Highway 61 Revisited by Bob Dylan

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Dylan recorded a version of ‘Little Brown Dog’ as ‘Tattle O’Day’ for Self Portrait; the song is an engaging and humorous ditty, but it feels worlds away from the lyrics of ‘Tombstone Blues’: it would fit most comfortably into the category of absurd nonsense verse. It’s unquestionably surreal, but only in the sense that the poetry of Edward Lear or Lewis Carroll – or of many traditional nursery rhymes – can be thought of as surreal. ‘Barbara Allen’ and ‘Lord Edward’ – the latter better known simply as ‘Edward’ (Child 13) – are both masterful lyric poems that contain lines and images of Shakespearean power, but they bear little resemblance to Dylan’s output in the mid-sixties. ‘Nottamun Town’ is another matter, but it is also an exception: there are very few songs like it in the whole corpus of folk music. Even this undeniably surreal and unsettling song may have a more straightforward origin than might at first appear to be the case. According to the folklorist Anne Gilchrist, it derives from a recognised genre in the folk tradition called the ‘Song of Marvels’ or the ‘Song of Lies’ – ‘Tattle O’Day’ is an excellent example – in which the singer tries to fit as many inconceivable and wondrous untruths as possible into his or her verses.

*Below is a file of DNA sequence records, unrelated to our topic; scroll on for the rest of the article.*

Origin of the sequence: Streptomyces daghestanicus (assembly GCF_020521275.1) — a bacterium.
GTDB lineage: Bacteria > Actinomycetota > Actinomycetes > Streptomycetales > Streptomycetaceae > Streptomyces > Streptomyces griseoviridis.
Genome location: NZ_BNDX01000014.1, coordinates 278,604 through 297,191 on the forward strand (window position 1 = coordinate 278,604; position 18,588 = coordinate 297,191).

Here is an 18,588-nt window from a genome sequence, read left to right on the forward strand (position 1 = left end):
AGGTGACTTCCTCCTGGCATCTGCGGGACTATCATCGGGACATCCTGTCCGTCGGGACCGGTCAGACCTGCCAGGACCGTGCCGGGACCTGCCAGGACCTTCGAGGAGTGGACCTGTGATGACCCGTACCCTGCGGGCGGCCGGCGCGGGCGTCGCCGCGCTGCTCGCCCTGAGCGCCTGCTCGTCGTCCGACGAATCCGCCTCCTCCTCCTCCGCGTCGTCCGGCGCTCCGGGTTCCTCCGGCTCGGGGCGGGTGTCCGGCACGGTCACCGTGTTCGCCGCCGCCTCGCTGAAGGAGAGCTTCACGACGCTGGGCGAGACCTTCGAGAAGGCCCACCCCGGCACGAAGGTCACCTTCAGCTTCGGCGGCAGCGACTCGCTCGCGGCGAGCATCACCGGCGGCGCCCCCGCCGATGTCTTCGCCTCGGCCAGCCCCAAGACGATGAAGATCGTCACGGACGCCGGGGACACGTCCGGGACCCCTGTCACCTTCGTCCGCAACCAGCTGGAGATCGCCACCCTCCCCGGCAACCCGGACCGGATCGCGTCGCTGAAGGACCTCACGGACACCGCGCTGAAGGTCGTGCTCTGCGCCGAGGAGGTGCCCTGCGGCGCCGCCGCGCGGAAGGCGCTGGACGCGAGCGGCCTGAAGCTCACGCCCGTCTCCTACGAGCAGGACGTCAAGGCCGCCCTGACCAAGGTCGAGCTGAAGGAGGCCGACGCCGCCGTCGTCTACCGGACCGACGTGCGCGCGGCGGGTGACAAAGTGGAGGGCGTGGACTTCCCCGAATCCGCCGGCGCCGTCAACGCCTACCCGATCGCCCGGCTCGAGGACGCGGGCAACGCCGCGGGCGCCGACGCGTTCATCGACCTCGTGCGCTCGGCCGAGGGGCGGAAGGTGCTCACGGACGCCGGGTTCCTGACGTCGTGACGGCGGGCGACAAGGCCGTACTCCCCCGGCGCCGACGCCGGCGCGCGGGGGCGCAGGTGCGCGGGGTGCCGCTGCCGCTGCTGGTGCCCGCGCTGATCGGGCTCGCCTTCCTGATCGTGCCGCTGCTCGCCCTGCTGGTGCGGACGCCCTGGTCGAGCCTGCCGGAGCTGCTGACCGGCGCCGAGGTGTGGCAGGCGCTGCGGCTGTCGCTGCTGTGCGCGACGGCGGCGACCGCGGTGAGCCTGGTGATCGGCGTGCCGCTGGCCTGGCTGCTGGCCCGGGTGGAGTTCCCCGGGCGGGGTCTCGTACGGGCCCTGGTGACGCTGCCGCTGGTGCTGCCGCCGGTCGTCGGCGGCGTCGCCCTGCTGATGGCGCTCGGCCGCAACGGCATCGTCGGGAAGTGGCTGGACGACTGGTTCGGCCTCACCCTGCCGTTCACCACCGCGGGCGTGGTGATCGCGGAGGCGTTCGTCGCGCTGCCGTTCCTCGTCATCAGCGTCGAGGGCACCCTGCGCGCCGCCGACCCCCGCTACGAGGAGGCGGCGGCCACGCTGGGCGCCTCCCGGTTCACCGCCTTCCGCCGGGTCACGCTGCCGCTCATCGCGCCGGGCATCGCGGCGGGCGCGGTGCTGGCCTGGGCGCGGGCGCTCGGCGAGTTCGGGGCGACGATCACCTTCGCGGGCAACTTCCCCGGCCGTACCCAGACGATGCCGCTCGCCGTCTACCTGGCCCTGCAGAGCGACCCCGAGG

If the weirdness of ‘Nottamun Town’ and similar ‘Songs of Marvels’ was one factor that helped give birth to the full-blown surrealism of songs like ‘Tombstone Blues’, another was undoubtedly the Beat poetry and prose Dylan had been devouring both before and after his journey to New York. Despite the wider surrealist movement’s importance in French and Hispanic literature from the nineteen-twenties onwards, it had failed to exert much influence on English or American poetry before the Beats; it is as if writers like Ted Joans and Philip Lamantia had to mentally cross the border into Mexico and Latin America to unlock this form of poetic expression for their contemporaries.

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